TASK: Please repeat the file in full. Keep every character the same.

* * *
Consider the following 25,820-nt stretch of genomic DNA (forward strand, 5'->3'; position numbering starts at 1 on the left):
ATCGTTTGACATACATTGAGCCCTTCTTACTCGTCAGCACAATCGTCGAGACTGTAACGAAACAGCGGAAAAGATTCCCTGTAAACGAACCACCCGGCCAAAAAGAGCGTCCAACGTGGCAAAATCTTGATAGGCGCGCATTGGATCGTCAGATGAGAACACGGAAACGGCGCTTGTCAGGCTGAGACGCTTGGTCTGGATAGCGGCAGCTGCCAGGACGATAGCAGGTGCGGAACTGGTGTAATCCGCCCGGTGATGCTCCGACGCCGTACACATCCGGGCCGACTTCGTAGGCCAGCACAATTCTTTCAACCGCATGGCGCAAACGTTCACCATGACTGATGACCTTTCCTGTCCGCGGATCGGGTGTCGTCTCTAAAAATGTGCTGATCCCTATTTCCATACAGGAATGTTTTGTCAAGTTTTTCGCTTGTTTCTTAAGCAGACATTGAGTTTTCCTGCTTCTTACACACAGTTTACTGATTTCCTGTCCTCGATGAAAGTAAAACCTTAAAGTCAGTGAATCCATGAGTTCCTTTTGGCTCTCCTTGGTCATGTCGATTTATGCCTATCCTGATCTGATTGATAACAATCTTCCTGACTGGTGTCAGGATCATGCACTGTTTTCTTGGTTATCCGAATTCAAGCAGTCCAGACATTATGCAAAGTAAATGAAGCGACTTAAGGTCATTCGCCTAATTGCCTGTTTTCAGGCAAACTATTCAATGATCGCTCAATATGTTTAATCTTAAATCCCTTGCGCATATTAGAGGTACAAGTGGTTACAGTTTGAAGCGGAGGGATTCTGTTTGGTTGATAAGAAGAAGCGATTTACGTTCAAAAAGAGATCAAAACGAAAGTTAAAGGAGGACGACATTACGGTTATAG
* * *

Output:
Consider the following 25,820-nt stretch of genomic DNA (forward strand, 5'->3'; position numbering starts at 1 on the left):
ATCGTTTGACATACATTGAGCCCTTCTTACTCGTCAGCACAATCGTCGAGACTGTAACGAAACAGCGGAAAAGATTCCCTGTAAACGAACCACCCGGCCAAAAAGAGCGTCCAACGTGGCAAAATCTTGATAGGCGCGCATTGGATCGTCAGATGAGAACACGGAAACGGCGCTTGTCAGGCTGAGACGCTTGGTCTGGATAGCGGCAGCTGCCAGGACGATAGCAGGTGCGGAACTGGTGTAATCCGCCCGGTGATGCTCCGACGCCGTACACATCCGGGCCGACTTCGTAGGCCAGCACAATTCTTTCAACCGCATGGCGCAAACGTTCACCATGACTGATGACCTTTCCTGTCCGCGGATCGGGTGTCGTCTCTAAAAATGTGCTGATCCCTATTTCCATACAGGAATGTTTTGTCAAGTTTTTCGCTTGTTTCTTAAGCAGACATTGAGTTTTCCTGCTTCTTACACACAGTTTACTGATTTCCTGTCCTCGATGAAAGTAAAACCTTAAAGTCAGTGAATCCATGAGTTCCTTTTGGCTCTCCTTGGTCATGTCGATTTATGCCTATCCTGATCTGATTGATAACAATCTTCCTGACTGGTGTCAGGATCATGCACTGTTTTCTTGGTTATCCGAATTCAAGCAGTCCAGACATTATGCAAAGTAAATGAAGCGACTTAAGGTCATTCGCCTAATTGCCTGTTTTCAGGCAAACTATTCAATGATCGCTCAATATGTTTAATCTTAAATCCCTTGCGCATATTAGAGGTACAAGTGGTTACAGTTTGAAGCGGAGGGATTCTGTTTGGTTGATAAGAAGAAGCGATTTACGTTCAAAAAGAGATCAAAACGAAAGTTAAAGGAGGACGACATTACGGTTATAG